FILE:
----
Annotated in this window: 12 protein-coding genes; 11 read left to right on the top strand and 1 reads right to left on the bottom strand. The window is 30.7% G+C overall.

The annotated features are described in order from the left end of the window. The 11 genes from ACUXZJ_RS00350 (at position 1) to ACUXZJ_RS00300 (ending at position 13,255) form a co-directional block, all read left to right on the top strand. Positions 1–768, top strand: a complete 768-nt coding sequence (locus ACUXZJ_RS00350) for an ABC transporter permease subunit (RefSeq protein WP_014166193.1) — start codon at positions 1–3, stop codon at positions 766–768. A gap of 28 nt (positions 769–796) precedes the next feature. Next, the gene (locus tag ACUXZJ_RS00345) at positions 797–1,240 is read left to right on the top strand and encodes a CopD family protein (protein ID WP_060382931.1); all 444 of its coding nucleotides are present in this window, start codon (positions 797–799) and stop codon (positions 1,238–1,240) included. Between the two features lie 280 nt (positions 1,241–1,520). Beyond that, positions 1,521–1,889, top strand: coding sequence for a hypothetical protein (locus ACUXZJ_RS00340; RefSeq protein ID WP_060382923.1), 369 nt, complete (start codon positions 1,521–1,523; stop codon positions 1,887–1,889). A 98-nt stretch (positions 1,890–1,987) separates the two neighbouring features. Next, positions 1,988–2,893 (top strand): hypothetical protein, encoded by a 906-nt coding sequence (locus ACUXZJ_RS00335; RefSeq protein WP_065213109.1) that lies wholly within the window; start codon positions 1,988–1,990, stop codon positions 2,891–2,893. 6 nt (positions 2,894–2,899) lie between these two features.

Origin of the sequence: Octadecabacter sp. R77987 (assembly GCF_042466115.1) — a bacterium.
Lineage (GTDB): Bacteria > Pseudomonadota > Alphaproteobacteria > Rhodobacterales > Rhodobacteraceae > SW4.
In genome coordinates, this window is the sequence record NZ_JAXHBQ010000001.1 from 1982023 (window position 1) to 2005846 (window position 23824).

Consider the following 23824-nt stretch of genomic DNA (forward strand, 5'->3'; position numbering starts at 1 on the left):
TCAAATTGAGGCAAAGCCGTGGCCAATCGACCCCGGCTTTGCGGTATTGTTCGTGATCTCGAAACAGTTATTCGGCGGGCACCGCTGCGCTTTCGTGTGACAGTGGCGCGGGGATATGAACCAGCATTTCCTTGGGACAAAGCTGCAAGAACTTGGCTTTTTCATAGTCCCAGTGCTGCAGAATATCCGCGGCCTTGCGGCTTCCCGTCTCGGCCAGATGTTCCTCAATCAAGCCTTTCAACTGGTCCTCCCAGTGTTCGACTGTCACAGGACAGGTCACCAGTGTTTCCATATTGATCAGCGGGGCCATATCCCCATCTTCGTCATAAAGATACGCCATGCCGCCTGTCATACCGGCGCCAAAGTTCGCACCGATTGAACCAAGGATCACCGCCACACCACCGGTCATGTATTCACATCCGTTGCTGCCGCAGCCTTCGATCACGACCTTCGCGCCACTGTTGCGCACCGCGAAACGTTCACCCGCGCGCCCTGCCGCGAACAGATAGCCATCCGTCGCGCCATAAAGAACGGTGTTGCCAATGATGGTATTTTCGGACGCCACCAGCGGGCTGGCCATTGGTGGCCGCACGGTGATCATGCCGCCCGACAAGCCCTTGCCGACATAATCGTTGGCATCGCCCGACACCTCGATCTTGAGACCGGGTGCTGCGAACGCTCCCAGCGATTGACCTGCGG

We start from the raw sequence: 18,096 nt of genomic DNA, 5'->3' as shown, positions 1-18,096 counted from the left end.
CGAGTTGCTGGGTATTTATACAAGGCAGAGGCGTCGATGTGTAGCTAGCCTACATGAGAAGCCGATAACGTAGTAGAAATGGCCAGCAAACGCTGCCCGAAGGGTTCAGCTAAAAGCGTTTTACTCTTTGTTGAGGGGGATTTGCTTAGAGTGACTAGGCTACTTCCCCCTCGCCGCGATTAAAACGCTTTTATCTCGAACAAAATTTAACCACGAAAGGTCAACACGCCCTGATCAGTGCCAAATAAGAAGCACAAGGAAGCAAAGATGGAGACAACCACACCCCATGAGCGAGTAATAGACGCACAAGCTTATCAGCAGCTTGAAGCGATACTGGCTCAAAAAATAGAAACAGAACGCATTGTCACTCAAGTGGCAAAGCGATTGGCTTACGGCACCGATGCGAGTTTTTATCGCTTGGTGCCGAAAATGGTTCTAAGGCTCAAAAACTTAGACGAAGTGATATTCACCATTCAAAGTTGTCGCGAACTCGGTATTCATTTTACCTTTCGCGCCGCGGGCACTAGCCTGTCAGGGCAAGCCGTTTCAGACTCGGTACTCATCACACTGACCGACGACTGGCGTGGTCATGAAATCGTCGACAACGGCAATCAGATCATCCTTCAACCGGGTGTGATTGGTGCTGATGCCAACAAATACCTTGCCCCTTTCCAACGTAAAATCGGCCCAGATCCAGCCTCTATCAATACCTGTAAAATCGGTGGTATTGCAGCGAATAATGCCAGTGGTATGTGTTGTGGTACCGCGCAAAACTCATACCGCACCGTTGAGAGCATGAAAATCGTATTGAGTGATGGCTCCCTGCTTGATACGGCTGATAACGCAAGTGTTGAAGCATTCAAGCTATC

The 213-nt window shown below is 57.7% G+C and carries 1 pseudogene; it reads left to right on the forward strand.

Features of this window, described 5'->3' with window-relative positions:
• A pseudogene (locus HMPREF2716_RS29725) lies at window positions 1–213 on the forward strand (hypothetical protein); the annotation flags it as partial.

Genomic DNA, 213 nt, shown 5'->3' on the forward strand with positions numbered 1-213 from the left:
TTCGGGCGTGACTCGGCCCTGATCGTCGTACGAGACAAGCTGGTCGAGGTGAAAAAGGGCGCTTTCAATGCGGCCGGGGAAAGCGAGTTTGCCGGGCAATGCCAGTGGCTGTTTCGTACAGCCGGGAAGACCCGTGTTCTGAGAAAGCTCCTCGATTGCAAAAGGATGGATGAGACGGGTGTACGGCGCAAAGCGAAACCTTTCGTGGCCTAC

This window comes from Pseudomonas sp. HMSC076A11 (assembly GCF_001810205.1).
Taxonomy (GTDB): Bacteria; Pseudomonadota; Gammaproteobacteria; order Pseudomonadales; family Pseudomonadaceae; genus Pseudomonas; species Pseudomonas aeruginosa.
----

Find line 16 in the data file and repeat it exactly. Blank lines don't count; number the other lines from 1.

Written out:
Taxonomy (GTDB): Bacteria; Pseudomonadota; Gammaproteobacteria; order Pseudomonadales; family Pseudomonadaceae; genus Pseudomonas; species Pseudomonas aeruginosa.